The ideal arrangement, as discovered, involves pairing productive and quality workers side by side.
This strategic seating sparks a spillover effect, where each worker’s strength compensates for the other’s weakness. The result? A remarkable 13 per cent surge in productivity and 17 per cent increase in effectiveness within these collaborative groups.
Conversely, seating two highly productive workers together or two quality-focused workers together fails to replicate the same boost.
These findings underscore the importance of complementary skills within a workspace, suggesting the convergence of diverse strengths fuels mutual growth.
The low performer effect
Not surprisingly, the presence of low performers in close proximity can pose a considerable challenge to maintaining one’s productivity.
Low performers may exhibit traits such as disengagement, lack of initiative, and suboptimal work habits. When people are consistently exposed to these behaviors, they can inadvertently adopt them — leading to a decline in their own performance.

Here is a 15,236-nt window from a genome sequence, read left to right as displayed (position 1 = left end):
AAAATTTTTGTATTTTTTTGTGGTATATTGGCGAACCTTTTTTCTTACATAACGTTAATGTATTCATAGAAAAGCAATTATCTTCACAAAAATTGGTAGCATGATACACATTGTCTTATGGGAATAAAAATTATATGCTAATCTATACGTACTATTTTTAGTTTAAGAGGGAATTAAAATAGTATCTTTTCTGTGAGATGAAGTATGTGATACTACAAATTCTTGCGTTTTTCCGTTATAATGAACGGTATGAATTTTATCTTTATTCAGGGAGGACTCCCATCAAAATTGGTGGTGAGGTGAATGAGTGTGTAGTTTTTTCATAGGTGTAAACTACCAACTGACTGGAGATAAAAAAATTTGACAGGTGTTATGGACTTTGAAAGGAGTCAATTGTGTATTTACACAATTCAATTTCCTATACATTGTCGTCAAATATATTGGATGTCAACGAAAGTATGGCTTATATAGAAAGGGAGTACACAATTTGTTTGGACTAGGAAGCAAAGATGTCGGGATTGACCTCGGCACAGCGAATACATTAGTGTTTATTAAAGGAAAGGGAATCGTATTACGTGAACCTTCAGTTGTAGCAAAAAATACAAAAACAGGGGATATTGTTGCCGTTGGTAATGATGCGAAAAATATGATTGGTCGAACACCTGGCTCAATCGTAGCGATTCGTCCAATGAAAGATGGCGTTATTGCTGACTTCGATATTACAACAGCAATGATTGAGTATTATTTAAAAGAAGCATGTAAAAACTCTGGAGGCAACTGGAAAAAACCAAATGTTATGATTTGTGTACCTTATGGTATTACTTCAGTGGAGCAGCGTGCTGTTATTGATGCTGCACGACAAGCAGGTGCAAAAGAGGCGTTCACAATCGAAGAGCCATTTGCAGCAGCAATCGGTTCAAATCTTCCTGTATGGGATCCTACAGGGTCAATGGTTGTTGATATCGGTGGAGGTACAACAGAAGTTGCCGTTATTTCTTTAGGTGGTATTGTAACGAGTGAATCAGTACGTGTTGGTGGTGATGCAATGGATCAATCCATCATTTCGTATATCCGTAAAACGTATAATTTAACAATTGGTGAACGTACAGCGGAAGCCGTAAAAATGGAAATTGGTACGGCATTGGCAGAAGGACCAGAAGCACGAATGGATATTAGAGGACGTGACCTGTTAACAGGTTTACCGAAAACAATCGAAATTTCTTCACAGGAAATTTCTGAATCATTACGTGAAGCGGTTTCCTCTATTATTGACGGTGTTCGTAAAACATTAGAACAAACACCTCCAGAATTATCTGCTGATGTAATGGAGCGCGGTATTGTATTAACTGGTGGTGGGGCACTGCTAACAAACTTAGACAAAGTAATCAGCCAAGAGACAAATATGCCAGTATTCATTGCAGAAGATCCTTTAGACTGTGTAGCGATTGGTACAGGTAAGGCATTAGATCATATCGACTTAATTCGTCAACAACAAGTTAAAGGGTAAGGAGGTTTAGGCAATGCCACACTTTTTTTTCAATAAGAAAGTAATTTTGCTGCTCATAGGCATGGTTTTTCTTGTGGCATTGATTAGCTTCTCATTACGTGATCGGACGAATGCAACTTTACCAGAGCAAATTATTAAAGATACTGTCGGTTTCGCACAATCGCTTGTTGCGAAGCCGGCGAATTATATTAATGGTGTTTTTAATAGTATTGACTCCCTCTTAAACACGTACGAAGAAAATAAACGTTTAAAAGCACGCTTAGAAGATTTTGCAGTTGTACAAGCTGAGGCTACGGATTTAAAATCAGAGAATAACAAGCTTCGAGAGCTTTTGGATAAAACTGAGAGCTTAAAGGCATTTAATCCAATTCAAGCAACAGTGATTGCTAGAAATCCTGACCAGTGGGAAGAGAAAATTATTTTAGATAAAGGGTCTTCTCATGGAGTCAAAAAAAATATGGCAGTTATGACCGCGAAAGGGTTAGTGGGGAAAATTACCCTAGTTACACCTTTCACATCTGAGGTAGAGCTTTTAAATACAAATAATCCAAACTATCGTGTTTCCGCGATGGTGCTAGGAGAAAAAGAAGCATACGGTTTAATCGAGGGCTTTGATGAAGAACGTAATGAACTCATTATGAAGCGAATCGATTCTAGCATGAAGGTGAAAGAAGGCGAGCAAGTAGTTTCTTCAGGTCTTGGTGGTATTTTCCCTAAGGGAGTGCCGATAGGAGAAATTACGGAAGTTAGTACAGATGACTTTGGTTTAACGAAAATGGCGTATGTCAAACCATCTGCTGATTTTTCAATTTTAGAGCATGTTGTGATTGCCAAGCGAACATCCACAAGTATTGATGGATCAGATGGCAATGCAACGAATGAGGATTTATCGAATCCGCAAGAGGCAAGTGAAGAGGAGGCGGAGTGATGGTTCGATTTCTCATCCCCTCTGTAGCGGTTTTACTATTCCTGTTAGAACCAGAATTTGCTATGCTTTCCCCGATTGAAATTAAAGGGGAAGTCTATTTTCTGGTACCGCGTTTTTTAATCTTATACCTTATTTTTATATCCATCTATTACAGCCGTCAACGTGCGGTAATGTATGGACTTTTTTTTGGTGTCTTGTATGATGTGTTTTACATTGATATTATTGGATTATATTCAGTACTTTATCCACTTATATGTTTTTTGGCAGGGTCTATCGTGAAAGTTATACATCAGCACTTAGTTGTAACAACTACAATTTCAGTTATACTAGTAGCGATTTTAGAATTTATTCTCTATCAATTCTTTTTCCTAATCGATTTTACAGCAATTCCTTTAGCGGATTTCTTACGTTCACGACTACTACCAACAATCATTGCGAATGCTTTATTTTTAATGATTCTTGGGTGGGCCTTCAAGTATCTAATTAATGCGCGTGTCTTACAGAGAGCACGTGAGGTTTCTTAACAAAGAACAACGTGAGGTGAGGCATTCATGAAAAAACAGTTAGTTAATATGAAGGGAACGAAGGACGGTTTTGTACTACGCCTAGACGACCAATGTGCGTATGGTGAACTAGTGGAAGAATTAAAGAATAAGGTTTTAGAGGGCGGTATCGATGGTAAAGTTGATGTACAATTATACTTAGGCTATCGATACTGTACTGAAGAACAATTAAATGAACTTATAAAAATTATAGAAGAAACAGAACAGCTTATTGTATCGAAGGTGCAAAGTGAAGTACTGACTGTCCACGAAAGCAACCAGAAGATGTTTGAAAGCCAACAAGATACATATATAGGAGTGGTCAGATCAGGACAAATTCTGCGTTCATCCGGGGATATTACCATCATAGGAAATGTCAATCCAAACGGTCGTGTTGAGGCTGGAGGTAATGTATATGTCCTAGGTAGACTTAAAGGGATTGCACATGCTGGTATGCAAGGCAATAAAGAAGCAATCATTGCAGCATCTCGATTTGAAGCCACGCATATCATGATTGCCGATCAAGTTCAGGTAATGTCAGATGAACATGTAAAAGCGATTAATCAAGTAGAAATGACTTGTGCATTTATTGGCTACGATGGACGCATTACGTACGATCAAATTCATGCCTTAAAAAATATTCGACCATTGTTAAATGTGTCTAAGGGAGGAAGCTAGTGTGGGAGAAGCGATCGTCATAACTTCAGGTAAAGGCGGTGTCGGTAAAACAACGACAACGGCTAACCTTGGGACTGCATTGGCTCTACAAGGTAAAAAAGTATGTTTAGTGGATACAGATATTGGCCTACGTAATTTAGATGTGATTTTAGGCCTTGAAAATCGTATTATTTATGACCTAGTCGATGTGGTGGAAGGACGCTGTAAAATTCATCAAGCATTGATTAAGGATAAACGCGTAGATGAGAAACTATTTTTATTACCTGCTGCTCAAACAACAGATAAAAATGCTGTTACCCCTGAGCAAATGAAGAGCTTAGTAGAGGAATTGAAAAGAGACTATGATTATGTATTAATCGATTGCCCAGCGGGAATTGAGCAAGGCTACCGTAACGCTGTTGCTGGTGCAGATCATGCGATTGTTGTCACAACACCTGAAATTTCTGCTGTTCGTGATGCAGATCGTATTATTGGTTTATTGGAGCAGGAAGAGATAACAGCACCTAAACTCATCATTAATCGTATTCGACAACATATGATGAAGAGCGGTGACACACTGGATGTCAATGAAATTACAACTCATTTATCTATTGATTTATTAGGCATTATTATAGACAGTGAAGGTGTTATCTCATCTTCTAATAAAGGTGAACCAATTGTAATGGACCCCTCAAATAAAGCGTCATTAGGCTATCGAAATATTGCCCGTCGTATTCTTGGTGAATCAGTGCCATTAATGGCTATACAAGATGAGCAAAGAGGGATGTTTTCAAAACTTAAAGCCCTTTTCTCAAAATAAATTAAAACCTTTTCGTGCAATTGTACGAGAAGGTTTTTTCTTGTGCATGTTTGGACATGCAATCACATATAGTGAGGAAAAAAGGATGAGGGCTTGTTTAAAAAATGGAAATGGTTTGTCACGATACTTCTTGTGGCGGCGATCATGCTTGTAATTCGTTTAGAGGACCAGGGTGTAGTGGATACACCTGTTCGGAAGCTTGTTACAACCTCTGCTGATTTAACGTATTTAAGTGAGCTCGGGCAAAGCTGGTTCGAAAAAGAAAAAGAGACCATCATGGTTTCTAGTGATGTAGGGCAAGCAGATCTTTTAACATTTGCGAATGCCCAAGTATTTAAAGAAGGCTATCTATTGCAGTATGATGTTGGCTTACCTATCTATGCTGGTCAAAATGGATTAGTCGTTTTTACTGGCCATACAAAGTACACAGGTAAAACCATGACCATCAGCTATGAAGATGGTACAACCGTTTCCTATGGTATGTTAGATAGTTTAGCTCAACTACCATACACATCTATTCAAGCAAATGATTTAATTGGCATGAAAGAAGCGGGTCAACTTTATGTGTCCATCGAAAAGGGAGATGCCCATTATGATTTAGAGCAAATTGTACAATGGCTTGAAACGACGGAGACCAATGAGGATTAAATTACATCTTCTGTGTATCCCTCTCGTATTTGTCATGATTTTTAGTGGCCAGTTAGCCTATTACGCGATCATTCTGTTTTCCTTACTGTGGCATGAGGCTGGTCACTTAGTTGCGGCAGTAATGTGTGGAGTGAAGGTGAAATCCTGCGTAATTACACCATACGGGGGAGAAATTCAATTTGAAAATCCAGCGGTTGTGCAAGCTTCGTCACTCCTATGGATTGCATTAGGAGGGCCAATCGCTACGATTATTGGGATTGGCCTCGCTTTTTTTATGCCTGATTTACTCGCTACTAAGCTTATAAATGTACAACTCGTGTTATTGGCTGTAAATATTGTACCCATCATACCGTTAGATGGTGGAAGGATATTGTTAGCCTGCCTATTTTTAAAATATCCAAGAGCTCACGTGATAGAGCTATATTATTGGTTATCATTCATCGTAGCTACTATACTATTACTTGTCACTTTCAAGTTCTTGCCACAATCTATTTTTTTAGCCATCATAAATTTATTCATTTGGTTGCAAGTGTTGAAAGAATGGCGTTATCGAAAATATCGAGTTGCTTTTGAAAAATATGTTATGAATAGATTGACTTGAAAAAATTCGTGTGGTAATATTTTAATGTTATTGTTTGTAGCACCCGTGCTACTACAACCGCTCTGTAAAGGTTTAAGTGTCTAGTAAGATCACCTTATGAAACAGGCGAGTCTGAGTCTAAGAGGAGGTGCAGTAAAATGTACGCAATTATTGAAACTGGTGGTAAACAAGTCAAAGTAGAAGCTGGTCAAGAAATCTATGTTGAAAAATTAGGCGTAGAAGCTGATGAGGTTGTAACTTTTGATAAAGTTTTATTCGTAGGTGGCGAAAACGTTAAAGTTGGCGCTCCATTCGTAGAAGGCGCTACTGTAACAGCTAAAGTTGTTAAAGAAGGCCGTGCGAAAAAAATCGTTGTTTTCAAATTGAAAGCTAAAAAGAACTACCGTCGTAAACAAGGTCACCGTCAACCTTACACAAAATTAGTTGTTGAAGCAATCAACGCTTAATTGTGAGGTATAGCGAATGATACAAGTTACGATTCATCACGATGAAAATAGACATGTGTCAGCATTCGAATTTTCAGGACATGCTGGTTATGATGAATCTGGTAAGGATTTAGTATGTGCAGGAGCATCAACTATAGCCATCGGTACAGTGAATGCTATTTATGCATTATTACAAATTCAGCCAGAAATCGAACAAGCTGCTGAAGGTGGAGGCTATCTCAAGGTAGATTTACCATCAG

Psychologists suggest this phenomenon is linked to the “chameleon effect,” wherein people tend to mimic the actions and emotions of those around them. If a low performer displays disinterest or procrastination, those nearby might inadvertently mirror these actions, thereby hindering their own productivity.
In the worst-case scenarios, toxic behaviour — ranging from misconduct to workplace violence — exerts a negative influence on neighbouring employees. The spillover effect of toxic workers is seen almost immediately in those seated nearby, with instances of harassment and destruction of property measuring a quick spread. Reassuringly, within a month of moving a toxic performer out of a work area, the effects often vanish. This suggests inspiration and peer pressure from close proximity are likely the driving forces behind this phenomenon.